Gathered here are some of the most notable media comments from the early days of the Iraq War.

Declaring Victory

"Iraq Is All but Won; Now What?"
(Los Angeles Times headline, 4/10/03)

"Now that the combat phase of the war in Iraq is officially over, what begins is a debate throughout the entire U.S. government over America's unrivaled power and how best to use it."
(CBS reporter Joie Chen, 5/4/03)

"Congress returns to Washington this week to a world very different from the one members left two weeks ago. The war in Iraq is essentially over and domestic issues are regaining attention."
(NPR's Bob Edwards, 4/28/03)

"Tommy Franks and the coalition forces have demonstrated the old axiom that boldness on the battlefield produces swift and relatively bloodless victory. The three-week swing through Iraq has utterly shattered skeptics' complaints."
(Fox News Channel's Tony Snow, 4/13/03)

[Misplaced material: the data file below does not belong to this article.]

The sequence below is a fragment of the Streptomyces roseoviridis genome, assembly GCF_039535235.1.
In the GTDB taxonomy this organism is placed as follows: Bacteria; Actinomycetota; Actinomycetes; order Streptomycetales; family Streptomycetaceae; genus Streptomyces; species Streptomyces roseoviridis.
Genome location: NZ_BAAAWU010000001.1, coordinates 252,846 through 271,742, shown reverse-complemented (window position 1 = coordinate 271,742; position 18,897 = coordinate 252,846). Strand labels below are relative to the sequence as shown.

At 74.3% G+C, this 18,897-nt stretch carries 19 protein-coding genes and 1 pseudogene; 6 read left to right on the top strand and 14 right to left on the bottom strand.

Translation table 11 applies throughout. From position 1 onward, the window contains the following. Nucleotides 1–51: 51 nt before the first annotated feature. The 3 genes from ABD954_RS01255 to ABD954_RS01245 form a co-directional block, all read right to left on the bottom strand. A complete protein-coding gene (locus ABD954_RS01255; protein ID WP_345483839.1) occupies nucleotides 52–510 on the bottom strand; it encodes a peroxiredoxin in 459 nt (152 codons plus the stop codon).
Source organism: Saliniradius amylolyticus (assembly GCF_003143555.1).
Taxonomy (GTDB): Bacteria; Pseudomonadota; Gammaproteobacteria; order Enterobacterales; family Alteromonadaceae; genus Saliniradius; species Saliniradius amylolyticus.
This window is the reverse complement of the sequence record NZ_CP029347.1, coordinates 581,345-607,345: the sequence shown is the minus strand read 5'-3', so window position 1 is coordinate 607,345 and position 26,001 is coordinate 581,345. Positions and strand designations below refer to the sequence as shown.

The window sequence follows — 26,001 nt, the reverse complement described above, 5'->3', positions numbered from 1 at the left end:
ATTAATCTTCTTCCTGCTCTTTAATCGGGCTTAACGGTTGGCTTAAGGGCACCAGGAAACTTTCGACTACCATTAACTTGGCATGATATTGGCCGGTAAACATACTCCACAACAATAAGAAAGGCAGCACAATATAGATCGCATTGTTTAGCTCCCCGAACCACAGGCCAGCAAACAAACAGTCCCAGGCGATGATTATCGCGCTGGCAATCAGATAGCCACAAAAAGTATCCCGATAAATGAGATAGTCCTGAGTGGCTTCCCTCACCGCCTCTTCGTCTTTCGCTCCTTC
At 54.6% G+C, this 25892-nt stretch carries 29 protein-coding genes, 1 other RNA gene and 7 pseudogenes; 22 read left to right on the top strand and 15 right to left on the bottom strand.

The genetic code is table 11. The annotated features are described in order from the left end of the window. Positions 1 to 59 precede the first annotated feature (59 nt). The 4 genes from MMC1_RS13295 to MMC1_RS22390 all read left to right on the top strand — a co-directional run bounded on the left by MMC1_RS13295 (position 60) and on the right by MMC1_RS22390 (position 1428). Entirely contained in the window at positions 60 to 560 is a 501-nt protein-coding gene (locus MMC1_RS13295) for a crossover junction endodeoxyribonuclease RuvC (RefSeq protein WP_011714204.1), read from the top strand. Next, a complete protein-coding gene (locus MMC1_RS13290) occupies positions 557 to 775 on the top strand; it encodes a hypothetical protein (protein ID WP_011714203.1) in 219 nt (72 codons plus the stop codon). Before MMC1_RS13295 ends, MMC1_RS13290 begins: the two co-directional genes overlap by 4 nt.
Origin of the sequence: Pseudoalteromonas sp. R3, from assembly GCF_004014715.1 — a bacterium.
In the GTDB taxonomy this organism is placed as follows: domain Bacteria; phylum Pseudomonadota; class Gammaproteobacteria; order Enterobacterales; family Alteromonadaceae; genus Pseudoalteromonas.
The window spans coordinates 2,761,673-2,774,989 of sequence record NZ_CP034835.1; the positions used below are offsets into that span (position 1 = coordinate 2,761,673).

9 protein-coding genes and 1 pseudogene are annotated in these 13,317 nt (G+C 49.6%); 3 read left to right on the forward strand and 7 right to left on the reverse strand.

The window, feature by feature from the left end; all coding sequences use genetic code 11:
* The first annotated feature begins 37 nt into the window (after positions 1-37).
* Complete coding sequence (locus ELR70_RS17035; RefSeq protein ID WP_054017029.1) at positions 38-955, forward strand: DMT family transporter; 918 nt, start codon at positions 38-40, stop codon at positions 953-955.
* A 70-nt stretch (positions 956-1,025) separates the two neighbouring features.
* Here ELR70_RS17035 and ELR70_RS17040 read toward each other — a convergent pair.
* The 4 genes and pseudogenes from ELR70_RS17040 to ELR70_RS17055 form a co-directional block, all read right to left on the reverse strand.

"The only people who think this wasn't a victory are Upper Westside liberals, and a few people here in Washington."
(Charles Krauthammer, Inside Washington, WUSA-TV, 4/19/03)

"We had controversial wars that divided the country. This war united the country and brought the military back."
(Newsweek's Howard Fineman--MSNBC, 5/7/03)

"We're all neo-cons now."
(MSNBC's Chris Matthews, 4/9/03)

"The war was the hard part. The hard part was putting together a coalition, getting 300,000 troops over there and all their equipment and winning. And it gets easier. I mean, setting up a democracy is hard, but it is not as hard as winning a war."